The Social Security Ruling on Chronic Fatigue Syndrome is a tool you can use with your doctor to help get approved for disability.
This ruling can be very helpful, but it is not the only way to get approved, and many people with ME or CFS are approved without meeting the exact criteria in this ruling. Learn more about How to Use the Social Security Ruling for Chronic Fatigue Syndrome
At the bottom of this page, you can find links to the complete ruling (warning: long/confusing). Below is an overview of the key points related to case definition and diagnostic criteria.
Overview of The Social Security Ruling for Chronic Fatigue Syndrome
SSR 14-1p: Titles II and XVI: Evaluating Cases Involving Chronic Fatigue Syndrome (CFS)
What is Chronic Fatigue Syndrome?
Chronic Fatigue Syndrome is a systemic disorder that may vary in frequency, duration, and severity. CFS can occur in children, particularly adolescents, as well as in adults. The Center for Disease Control and other medical experts characterize CFS, in part, as a syndrome that causes prolonged fatigue lasting 6 months or more, resulting in a substantial reduction in previous levels of occupational, educational, social, or personal activities. In accordance with the Center for Disease Control case definition of CFS, a physician should make a diagnosis of CFS “only after alternative medical and psychiatric causes of chronic fatiguing illness have been excluded.”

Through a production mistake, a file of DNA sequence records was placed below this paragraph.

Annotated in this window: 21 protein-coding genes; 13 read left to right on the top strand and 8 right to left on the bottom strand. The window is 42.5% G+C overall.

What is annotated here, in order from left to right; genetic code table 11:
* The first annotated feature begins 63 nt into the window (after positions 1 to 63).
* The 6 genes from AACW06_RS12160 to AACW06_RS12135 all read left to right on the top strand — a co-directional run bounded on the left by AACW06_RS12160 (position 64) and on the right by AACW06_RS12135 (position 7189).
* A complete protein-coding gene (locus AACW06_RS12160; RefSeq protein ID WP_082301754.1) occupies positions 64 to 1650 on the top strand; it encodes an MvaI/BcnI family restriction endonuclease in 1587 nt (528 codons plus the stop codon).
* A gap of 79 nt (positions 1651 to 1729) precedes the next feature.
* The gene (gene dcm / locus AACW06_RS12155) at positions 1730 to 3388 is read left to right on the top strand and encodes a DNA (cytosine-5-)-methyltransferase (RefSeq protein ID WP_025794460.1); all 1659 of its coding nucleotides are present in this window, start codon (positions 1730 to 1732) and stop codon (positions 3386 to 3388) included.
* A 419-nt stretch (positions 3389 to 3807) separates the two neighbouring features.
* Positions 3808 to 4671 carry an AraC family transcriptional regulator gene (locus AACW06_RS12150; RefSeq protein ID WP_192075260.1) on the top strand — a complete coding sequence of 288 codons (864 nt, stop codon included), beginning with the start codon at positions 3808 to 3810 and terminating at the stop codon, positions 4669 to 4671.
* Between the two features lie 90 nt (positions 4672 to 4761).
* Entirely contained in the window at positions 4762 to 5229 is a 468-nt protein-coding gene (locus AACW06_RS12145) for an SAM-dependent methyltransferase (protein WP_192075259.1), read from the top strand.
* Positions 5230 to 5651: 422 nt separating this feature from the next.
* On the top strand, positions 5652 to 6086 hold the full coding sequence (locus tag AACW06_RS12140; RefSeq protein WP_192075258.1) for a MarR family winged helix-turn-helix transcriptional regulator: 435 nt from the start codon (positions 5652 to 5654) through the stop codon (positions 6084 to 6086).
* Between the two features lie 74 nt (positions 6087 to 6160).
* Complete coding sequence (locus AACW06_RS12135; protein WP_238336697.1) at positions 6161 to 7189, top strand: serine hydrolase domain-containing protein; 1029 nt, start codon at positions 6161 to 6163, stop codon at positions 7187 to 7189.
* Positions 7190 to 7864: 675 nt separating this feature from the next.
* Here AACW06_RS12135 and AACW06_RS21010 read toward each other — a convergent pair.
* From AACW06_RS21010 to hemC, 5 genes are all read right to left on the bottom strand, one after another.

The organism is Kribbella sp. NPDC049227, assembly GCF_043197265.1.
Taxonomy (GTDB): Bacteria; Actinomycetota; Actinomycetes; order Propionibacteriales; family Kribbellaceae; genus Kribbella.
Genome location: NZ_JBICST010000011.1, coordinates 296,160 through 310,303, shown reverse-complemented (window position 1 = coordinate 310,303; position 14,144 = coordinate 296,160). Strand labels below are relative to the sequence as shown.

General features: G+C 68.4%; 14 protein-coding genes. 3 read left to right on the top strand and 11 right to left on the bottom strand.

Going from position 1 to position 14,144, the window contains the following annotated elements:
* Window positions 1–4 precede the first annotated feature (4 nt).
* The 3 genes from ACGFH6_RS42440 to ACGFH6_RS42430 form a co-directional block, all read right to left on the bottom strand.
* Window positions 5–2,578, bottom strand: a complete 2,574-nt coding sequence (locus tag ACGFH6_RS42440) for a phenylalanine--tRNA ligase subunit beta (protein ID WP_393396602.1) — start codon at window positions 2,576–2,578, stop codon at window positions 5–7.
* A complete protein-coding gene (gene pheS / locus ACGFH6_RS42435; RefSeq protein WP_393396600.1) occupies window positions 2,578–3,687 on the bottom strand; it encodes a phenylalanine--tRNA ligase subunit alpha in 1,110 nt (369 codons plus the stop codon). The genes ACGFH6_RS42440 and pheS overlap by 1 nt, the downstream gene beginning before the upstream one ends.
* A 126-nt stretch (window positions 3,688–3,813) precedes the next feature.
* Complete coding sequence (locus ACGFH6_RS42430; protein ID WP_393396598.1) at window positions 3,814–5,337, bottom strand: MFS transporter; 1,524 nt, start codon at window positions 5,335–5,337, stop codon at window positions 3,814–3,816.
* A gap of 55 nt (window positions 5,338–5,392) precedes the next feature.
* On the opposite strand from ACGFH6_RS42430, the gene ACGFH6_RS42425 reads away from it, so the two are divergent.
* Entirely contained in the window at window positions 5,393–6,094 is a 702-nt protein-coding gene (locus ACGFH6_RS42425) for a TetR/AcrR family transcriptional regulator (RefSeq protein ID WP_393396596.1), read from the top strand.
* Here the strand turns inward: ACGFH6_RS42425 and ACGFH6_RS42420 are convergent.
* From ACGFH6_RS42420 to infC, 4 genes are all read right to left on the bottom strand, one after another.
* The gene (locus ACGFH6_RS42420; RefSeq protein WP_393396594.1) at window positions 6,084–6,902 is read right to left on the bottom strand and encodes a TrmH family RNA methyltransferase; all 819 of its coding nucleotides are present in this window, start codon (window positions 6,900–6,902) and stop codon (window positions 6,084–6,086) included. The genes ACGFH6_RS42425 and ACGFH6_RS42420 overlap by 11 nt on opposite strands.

Clinically evaluated, persistent or relapsing chronic fatigue that:
- Is of new or definite onset (that is, has not been lifelong);
- Cannot be explained by another physical or mental disorder;
- Is not the result of ongoing exertion;
- Is not substantially alleviated by rest; and
- Results in substantial reduction in previous levels of occupational, educational, social, or personal activities.
4 or more specific symptoms that persisted or recurred during 6 or more consecutive months of illness and did not pre-date the fatigue:
- Postexertional malaise lasting more than 24 hours (which may be the most common secondary symptom);
- Self-reported impairment(s) in short-term memory or concentration severe enough to cause substantial reduction in previous levels of occupational, educational, social, or personal activities;
- Sore throat;
- Tender cervical or axillary lymph nodes;
- Muscle pain;
- Multi-joint pain without joint swelling or redness;
- Headaches of a new type, pattern, or severity; and
- Waking unrefreshed.
Other Symptoms. (May be present)
- Muscle weakness;
- Disturbed sleep patterns (for example, insomnia, prolonged sleeping, frequent awakenings, or vivid dreams or nightmares);